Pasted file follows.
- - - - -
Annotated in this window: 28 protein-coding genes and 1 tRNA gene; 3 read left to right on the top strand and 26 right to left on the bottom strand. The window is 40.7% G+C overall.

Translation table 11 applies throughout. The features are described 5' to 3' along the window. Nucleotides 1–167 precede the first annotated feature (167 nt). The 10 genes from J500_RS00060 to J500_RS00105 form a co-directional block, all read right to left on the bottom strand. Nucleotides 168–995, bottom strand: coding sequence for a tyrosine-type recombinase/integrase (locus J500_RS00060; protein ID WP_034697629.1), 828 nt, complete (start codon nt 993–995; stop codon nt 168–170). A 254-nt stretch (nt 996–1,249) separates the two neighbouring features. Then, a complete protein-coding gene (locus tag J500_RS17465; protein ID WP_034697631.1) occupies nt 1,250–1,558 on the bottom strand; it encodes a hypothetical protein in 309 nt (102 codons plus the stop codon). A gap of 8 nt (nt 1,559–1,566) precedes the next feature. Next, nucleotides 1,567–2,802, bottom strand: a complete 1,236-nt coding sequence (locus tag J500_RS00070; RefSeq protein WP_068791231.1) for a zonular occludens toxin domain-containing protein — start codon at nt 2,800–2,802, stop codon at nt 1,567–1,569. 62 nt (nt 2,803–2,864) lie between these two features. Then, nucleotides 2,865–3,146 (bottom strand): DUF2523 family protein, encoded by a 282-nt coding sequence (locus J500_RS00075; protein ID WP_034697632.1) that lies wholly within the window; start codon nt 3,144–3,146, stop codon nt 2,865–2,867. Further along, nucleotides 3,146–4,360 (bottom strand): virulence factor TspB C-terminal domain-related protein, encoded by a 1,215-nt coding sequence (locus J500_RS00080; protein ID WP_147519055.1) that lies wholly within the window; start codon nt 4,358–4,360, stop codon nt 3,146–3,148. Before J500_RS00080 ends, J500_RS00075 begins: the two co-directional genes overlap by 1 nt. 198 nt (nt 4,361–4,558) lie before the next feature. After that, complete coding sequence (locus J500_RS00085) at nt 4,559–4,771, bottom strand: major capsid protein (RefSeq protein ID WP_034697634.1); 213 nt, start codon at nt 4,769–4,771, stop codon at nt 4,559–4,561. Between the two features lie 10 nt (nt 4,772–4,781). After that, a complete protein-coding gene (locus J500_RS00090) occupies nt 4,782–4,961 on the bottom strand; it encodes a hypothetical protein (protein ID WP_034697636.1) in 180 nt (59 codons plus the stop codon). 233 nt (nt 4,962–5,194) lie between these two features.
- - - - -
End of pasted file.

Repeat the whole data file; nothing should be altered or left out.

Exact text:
Annotated in this window: 28 protein-coding genes and 1 tRNA gene; 3 read left to right on the top strand and 26 right to left on the bottom strand. The window is 40.7% G+C overall.

Translation table 11 applies throughout. The features are described 5' to 3' along the window. Nucleotides 1–167 precede the first annotated feature (167 nt). The 10 genes from J500_RS00060 to J500_RS00105 form a co-directional block, all read right to left on the bottom strand. Nucleotides 168–995, bottom strand: coding sequence for a tyrosine-type recombinase/integrase (locus J500_RS00060; protein ID WP_034697629.1), 828 nt, complete (start codon nt 993–995; stop codon nt 168–170). A 254-nt stretch (nt 996–1,249) separates the two neighbouring features. Then, a complete protein-coding gene (locus tag J500_RS17465; protein ID WP_034697631.1) occupies nt 1,250–1,558 on the bottom strand; it encodes a hypothetical protein in 309 nt (102 codons plus the stop codon). A gap of 8 nt (nt 1,559–1,566) precedes the next feature. Next, nucleotides 1,567–2,802, bottom strand: a complete 1,236-nt coding sequence (locus tag J500_RS00070; RefSeq protein WP_068791231.1) for a zonular occludens toxin domain-containing protein — start codon at nt 2,800–2,802, stop codon at nt 1,567–1,569. 62 nt (nt 2,803–2,864) lie between these two features. Then, nucleotides 2,865–3,146 (bottom strand): DUF2523 family protein, encoded by a 282-nt coding sequence (locus J500_RS00075; protein ID WP_034697632.1) that lies wholly within the window; start codon nt 3,144–3,146, stop codon nt 2,865–2,867. Further along, nucleotides 3,146–4,360 (bottom strand): virulence factor TspB C-terminal domain-related protein, encoded by a 1,215-nt coding sequence (locus J500_RS00080; protein ID WP_147519055.1) that lies wholly within the window; start codon nt 4,358–4,360, stop codon nt 3,146–3,148. Before J500_RS00080 ends, J500_RS00075 begins: the two co-directional genes overlap by 1 nt. 198 nt (nt 4,361–4,558) lie before the next feature. After that, complete coding sequence (locus J500_RS00085) at nt 4,559–4,771, bottom strand: major capsid protein (RefSeq protein ID WP_034697634.1); 213 nt, start codon at nt 4,769–4,771, stop codon at nt 4,559–4,561. Between the two features lie 10 nt (nt 4,772–4,781). After that, a complete protein-coding gene (locus J500_RS00090) occupies nt 4,782–4,961 on the bottom strand; it encodes a hypothetical protein (protein ID WP_034697636.1) in 180 nt (59 codons plus the stop codon). 233 nt (nt 4,962–5,194) lie between these two features.